Swimmer spots bronze whaler sharks two days in row at Omaha Beach

By Lucy Xia of RNZ

There was commotion and excitement at a popular beach north of Auckland on Wednesday after yet another shark sighting - but experts say it was common over summer and that most sharks did not pose a risk to swimmers.

Omaha Beach was packed with holidaymakers when the bronze whaler was spotted late afternoon on Wednesday.

The beach was abuzz as people left the waters and waited for 30 minutes for the shark to pass by.

Ocean swimmer Ritchie Wattson who encountered a shark the day before at the same beach said it was not uncommon.

"There's plenty of sharks - I mean, it's not a case of if there are sharks, it's a case of how far away they are," he said.

He said he was not too concerned.

"They're all heading around the corner to goat island to have a feed anyway, they don't really want us, so I'm not terribly concerned."

Clinton Duffy from the Department of Conservation's marine species team said bronze whalers were the most common large shark species in northern New Zealand at this time of the year.

He said they ate fish and squid and were generally not a risk to people out on the water.

"They're quite often just seen swimming amongst people at the beach, but the swimmers and other water users themselves are completely unaware that the sharks are there... the sharks are swimming along the beach, swimming around people, that's how disinterested in people bronze whalers are," he said.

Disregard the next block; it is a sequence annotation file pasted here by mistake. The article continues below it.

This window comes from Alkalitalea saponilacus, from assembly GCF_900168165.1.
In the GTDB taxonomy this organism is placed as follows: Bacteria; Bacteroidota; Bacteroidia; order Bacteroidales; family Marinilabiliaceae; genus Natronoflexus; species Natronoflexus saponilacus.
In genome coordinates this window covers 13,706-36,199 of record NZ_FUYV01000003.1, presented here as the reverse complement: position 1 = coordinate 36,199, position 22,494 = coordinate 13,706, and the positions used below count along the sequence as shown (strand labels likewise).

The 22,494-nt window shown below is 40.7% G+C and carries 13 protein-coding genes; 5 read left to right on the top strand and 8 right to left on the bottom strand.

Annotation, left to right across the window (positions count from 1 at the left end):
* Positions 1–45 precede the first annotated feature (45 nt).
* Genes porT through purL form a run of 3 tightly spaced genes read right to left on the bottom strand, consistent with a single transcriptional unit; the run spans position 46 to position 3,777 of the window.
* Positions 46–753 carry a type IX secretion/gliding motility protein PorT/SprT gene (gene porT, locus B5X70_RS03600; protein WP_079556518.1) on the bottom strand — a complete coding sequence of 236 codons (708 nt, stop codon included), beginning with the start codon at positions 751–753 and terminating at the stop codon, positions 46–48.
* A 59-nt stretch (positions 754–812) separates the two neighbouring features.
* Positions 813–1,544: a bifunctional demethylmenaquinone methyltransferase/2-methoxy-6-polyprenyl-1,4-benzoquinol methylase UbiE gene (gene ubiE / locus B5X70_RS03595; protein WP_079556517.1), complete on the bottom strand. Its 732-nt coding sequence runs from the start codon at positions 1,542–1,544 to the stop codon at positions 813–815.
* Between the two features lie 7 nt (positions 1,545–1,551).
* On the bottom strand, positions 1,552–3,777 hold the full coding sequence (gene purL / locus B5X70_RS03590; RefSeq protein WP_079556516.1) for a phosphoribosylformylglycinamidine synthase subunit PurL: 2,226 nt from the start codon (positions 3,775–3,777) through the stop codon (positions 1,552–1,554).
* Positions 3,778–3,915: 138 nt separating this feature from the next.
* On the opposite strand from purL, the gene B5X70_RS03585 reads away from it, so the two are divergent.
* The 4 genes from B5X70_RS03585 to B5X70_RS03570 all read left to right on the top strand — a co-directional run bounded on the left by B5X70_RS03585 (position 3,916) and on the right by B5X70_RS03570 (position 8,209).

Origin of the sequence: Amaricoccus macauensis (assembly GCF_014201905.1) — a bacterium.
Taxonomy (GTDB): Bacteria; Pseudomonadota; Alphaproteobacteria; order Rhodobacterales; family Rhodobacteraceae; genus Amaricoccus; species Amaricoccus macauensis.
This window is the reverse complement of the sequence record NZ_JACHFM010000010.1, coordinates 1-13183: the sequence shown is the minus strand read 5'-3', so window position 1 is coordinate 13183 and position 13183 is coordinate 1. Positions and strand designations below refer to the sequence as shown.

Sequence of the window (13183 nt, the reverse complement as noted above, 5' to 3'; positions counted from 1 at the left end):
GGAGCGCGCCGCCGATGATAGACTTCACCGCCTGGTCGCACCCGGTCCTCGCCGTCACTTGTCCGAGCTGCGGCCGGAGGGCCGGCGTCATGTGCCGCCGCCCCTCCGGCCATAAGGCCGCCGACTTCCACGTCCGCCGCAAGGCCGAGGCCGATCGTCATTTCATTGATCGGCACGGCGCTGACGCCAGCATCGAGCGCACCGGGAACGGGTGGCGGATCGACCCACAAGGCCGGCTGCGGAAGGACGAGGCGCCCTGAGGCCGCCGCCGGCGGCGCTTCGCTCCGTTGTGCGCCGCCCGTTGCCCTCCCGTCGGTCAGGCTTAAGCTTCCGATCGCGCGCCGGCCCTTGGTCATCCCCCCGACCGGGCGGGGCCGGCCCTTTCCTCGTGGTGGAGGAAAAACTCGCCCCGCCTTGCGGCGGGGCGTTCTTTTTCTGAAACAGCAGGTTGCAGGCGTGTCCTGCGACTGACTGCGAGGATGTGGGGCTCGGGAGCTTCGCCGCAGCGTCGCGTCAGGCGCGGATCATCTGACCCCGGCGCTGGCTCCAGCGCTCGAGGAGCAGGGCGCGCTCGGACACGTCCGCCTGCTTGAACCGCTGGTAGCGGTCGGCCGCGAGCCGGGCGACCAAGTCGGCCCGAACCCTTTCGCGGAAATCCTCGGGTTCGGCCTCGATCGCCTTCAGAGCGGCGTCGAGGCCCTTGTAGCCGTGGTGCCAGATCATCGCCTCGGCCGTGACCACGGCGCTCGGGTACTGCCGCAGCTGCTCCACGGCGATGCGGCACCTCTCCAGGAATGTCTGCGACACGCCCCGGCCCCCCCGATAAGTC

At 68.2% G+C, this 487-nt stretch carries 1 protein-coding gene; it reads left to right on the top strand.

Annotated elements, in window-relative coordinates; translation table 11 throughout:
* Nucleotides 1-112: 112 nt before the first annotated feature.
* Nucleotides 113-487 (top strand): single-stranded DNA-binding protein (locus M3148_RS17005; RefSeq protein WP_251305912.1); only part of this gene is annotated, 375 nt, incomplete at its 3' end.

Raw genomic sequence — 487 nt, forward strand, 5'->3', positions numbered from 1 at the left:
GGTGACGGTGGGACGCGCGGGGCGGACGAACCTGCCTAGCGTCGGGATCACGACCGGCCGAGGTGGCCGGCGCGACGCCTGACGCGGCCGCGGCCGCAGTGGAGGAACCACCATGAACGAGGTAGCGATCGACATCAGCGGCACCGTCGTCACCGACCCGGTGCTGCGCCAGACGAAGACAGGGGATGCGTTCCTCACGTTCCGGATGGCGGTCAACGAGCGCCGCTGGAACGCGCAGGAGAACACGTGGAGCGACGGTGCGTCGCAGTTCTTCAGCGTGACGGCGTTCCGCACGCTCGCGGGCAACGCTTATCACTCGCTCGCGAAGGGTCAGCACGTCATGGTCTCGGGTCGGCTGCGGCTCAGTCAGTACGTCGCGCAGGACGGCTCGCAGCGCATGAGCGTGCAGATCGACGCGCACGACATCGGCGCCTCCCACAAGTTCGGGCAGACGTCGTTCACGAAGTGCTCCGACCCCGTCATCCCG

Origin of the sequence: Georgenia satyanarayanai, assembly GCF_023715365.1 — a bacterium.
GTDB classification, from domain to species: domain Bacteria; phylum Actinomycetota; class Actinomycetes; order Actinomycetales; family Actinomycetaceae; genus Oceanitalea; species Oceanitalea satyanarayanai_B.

Marine scientist Riley Elliott shared a similar view.

He was out with his drone capturing shark behaviour at Pauanui in the Coromandel yesterday when he captured seven bronze whalers in a 20-minute flight.

"With drone perspective, you see these animals are very passive, very calm, and in fact in some of the imagery when swimmers and surfers come out in the water.

"Sharks from a distance will get curious, come up and about 50 metres away, realise there's a person, and they actually avoid them, they turn directly around and swim the other way," he said.

Elliott said the creatures were not doing anything out of the ordinary. 

He said the golden rule was to not dump fishing carcasses where people swim regularly - and vice versa, for people to avoid swimming in areas where others are fishing.